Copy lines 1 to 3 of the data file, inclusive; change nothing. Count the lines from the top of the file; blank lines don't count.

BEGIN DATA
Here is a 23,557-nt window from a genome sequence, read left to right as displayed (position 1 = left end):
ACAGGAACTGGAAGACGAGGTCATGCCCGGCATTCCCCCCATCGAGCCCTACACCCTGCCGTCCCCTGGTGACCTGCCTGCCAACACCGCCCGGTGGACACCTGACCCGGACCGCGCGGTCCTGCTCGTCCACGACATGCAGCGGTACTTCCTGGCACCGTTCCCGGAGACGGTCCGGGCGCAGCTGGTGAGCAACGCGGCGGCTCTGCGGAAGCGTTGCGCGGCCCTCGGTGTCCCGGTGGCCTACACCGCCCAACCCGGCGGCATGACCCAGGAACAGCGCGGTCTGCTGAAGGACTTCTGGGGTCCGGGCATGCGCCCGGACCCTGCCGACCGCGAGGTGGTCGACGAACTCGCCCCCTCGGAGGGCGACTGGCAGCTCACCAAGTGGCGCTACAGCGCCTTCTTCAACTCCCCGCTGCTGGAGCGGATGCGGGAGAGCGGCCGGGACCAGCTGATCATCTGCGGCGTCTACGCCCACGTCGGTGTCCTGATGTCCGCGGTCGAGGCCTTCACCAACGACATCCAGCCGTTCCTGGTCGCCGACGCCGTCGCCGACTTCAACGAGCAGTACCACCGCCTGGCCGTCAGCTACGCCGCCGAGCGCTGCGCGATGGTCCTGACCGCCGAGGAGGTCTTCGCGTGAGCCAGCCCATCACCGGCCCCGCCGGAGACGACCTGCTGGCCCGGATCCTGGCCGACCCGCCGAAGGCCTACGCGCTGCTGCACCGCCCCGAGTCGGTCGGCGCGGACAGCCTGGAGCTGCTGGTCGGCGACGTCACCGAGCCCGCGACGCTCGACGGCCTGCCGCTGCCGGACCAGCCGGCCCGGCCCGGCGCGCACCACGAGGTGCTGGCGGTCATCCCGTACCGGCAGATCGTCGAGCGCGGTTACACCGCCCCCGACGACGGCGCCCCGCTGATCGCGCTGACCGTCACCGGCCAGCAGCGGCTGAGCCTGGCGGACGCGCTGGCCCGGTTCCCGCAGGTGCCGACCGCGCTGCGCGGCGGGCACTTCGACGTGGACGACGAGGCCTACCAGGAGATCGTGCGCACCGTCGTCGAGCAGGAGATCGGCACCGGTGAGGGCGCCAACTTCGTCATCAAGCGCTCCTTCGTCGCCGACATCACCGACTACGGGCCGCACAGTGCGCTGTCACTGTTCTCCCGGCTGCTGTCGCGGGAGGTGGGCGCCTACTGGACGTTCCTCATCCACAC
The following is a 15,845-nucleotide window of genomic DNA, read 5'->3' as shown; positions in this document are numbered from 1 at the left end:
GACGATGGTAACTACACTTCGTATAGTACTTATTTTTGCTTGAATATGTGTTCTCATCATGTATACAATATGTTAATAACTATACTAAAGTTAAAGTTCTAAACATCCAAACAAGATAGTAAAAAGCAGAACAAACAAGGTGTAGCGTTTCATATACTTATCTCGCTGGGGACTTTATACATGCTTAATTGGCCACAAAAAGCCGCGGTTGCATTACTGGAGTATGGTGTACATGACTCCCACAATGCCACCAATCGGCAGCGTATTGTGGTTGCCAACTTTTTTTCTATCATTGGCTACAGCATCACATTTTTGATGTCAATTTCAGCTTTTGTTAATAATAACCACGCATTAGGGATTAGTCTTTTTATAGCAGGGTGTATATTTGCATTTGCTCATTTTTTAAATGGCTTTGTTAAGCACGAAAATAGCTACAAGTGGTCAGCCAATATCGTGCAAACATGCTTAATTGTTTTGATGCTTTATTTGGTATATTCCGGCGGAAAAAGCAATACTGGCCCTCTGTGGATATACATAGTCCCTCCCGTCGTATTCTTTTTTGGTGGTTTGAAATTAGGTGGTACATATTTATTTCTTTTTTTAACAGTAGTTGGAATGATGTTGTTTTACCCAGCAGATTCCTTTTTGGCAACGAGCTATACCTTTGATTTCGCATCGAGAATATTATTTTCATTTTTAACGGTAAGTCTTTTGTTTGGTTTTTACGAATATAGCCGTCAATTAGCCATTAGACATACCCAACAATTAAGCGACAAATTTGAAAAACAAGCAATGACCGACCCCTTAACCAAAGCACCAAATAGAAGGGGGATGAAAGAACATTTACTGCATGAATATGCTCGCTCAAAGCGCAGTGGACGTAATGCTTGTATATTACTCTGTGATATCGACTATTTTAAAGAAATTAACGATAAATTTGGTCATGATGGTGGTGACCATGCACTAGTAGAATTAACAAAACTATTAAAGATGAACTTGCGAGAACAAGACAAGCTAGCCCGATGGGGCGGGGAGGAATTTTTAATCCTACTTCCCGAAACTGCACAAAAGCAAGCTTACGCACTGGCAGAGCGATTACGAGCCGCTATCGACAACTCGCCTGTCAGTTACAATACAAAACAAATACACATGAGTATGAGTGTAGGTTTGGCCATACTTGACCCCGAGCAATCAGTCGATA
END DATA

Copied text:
Here is a 23,557-nt window from a genome sequence, read left to right as displayed (position 1 = left end):
ACAGGAACTGGAAGACGAGGTCATGCCCGGCATTCCCCCCATCGAGCCCTACACCCTGCCGTCCCCTGGTGACCTGCCTGCCAACACCGCCCGGTGGACACCTGACCCGGACCGCGCGGTCCTGCTCGTCCACGACATGCAGCGGTACTTCCTGGCACCGTTCCCGGAGACGGTCCGGGCGCAGCTGGTGAGCAACGCGGCGGCTCTGCGGAAGCGTTGCGCGGCCCTCGGTGTCCCGGTGGCCTACACCGCCCAACCCGGCGGCATGACCCAGGAACAGCGCGGTCTGCTGAAGGACTTCTGGGGTCCGGGCATGCGCCCGGACCCTGCCGACCGCGAGGTGGTCGACGAACTCGCCCCCTCGGAGGGCGACTGGCAGCTCACCAAGTGGCGCTACAGCGCCTTCTTCAACTCCCCGCTGCTGGAGCGGATGCGGGAGAGCGGCCGGGACCAGCTGATCATCTGCGGCGTCTACGCCCACGTCGGTGTCCTGATGTCCGCGGTCGAGGCCTTCACCAACGACATCCAGCCGTTCCTGGTCGCCGACGCCGTCGCCGACTTCAACGAGCAGTACCACCGCCTGGCCGTCAGCTACGCCGCCGAGCGCTGCGCGATGGTCCTGACCGCCGAGGAGGTCTTCGCGTGAGCCAGCCCATCACCGGCCCCGCCGGAGACGACCTGCTGGCCCGGATCCTGGCCGACCCGCCGAAGGCCTACGCGCTGCTGCACCGCCCCGAGTCGGTCGGCGCGGACAGCCTGGAGCTGCTGGTCGGCGACGTCACCGAGCCCGCGACGCTCGACGGCCTGCCGCTGCCGGACCAGCCGGCCCGGCCCGGCGCGCACCACGAGGTGCTGGCGGTCATCCCGTACCGGCAGATCGTCGAGCGCGGTTACACCGCCCCCGACGACGGCGCCCCGCTGATCGCGCTGACCGTCACCGGCCAGCAGCGGCTGAGCCTGGCGGACGCGCTGGCCCGGTTCCCGCAGGTGCCGACCGCGCTGCGCGGCGGGCACTTCGACGTGGACGACGAGGCCTACCAGGAGATCGTGCGCACCGTCGTCGAGCAGGAGATCGGCACCGGTGAGGGCGCCAACTTCGTCATCAAGCGCTCCTTCGTCGCCGACATCACCGACTACGGGCCGCACAGTGCGCTGTCACTGTTCTCCCGGCTGCTGTCGCGGGAGGTGGGCGCCTACTGGACGTTCCTCATCCACAC
The following is a 15,845-nucleotide window of genomic DNA, read 5'->3' as shown; positions in this document are numbered from 1 at the left end: